Janet Protasiewicz, Daniel Kelly on Wisconsin redistricting
The politics of gerrymandering election maps and its effects on the balance of power in the state Legislature is a high-profile issue in the 2023 race for an open seat on the Wisconsin Supreme Court.
By Zac Schultz | Here & Now
March 9, 2023
On April 4, voters will choose between Janet Protasiewicz and Daniel Kelly and determine the future ideological balance of the Wisconsin Supreme Court. But that same election will determine whether the court will look backwards as well.
“So that’s when I say, yes, those maps are rigged,” said Protasiewicz, who has made clear she believes Wisconsin’s legislative maps are gerrymandered in favor of Republicans.
Protasiewicz said the state Supreme Court erred twice on its path to approving those maps.
The first error came in 2021 when the court’s conservative majority announced they would not draw new legislative boundaries, but would instead choose from maps submitted by Gov. Tony Evers and the Republican-controlled Legislature.
The best map, according to the court, was one that kept the new boundaries as close to the existing boundaries as possible, so as to have the fewest number of voters switch legislative districts.
It was called the “least change” methodology — a new precedent, invented by the court.
“There’s no legal precedent. There’s nothing in the Constitution. There’s nothing in case law,” Protasiewicz said. “So you get this ‘least change’ rule that, quite frankly, if you talk to an uneducated voter about it, they might say, ‘you know, it sounds like it kind of makes sense — right? — kind of on its face makes sense, kind of, keeping the districts together.'”
However, ‘least change’ only cemented in the advantage Republicans drew for themselves 10 years earlier.
Even the “least change” map submitted by Evers still created districts that ensured a Republican majority in the Legislature.
“This is where I say democracy’s on the line. You look at what’s happening in our state. You look at what the Republicans did with the redistricting. You look at the fact that the maps were — 10 years ago — a problem,” said Protasiewicz. “I would say that the maps are a bigger problem. You’ll hear people argue that the Republicans used very, very sophisticated computer technology to draw those maps and to draw those maps in a way that are absolutely the most favorable to them. So that’s when I say, yes, those maps are rigged.”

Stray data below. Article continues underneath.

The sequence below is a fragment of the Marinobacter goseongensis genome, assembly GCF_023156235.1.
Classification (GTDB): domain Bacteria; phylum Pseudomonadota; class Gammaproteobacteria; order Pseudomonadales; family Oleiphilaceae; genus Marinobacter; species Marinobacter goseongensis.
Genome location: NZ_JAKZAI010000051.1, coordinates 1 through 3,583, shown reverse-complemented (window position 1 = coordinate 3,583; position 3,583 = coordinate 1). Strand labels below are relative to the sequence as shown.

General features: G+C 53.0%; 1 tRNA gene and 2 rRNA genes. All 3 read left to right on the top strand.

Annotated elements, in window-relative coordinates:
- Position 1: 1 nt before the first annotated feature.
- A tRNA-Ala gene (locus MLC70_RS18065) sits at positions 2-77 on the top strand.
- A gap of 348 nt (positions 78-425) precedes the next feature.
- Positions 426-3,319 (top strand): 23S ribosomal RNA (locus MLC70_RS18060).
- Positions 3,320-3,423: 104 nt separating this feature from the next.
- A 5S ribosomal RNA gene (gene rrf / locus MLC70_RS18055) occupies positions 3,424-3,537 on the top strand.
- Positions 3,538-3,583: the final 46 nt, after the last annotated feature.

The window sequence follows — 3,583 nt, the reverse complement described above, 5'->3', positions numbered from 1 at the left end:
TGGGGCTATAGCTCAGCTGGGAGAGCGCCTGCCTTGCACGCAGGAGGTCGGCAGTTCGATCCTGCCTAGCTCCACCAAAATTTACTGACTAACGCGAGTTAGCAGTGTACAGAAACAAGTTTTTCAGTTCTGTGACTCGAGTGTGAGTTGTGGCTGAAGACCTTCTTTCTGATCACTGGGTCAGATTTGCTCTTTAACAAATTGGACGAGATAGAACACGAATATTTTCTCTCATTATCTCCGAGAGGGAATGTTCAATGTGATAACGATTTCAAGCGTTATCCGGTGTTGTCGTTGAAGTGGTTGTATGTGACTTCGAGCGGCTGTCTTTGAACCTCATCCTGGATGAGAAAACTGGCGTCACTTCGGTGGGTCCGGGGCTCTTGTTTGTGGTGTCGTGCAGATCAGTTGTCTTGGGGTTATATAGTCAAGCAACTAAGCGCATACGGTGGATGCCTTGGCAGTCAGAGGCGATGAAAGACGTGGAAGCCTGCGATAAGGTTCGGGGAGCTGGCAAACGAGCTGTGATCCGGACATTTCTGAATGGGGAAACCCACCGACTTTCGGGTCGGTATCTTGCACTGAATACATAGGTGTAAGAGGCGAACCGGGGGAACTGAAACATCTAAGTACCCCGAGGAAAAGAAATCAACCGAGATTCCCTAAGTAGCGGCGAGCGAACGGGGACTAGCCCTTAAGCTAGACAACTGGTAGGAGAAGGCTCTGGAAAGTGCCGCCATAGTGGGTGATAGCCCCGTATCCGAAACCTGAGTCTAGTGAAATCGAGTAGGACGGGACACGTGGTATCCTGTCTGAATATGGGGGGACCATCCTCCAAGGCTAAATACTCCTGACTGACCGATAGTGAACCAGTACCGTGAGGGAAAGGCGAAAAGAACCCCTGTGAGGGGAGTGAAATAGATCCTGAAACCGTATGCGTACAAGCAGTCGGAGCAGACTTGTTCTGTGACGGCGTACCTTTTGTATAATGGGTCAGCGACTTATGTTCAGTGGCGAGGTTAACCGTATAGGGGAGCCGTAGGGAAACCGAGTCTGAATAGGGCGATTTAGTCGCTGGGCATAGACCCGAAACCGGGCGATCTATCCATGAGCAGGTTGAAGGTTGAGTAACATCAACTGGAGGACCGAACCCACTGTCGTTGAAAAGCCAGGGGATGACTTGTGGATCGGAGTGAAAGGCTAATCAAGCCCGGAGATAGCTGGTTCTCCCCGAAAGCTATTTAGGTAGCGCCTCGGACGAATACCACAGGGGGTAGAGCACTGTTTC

Daniel Kelly served on the court from 2016 until he lost re-election in 2020, and was not on the bench when the court decided the redistricting case.
However, he said the decision makes sense.
“The phrase ‘least change’ is meant to encompass the idea that we take the maps as they’re written, and then we look for the legal errors, and we fix the legal errors and we leave everything else the same,” said Kelly.
Past redistricting cases were decided in federal court, but Republicans wanted this case before the Wisconsin Supreme Court.
Kelly said the idea of fairness in the maps is a political question, something the court must avoid.
“The members of this court have not been entrusted with making political decisions, only legal decisions. And so their job is just to address those legal imperfections in that map,” he said. “When they’re done addressing those, it is to step aside and then wait for the people of Wisconsin to work on their Legislature and their governor to get to a map that is politically acceptable to the state.
In the spring of 2022, using the ‘least change’ criteria, Justice Brian Hagedorn joined the three liberals on the court to choose Evers’ legislative maps, which created an additional African-American majority Assembly seat in the Milwaukee area, something they argued was required under the Voting Rights Act.
Republicans appealed to the United States Supreme Court, which struck down the maps, saying there wasn’t enough evidence to support invoking the Voting Rights Act.
Hagedorn then joined the conservatives in picking the Republican-drawn maps, which Protasiewicz said was the court’s second major error and something she expects the court to revisit if she wins.
One of the things that was in the dissent from the Wisconsin Supreme Court regarding the redistricting case — especially after it came back from the U.S. Supreme Court — was that they felt that the court could hold a trial to actually determine whether it was warranted to add an additional district under the Voting Rights Act in Milwaukee or not. Is that an issue she would expect to come back before the court, given that the dissent almost envisioned it?
“I would think so,” said Protasiewicz. “I would think so.”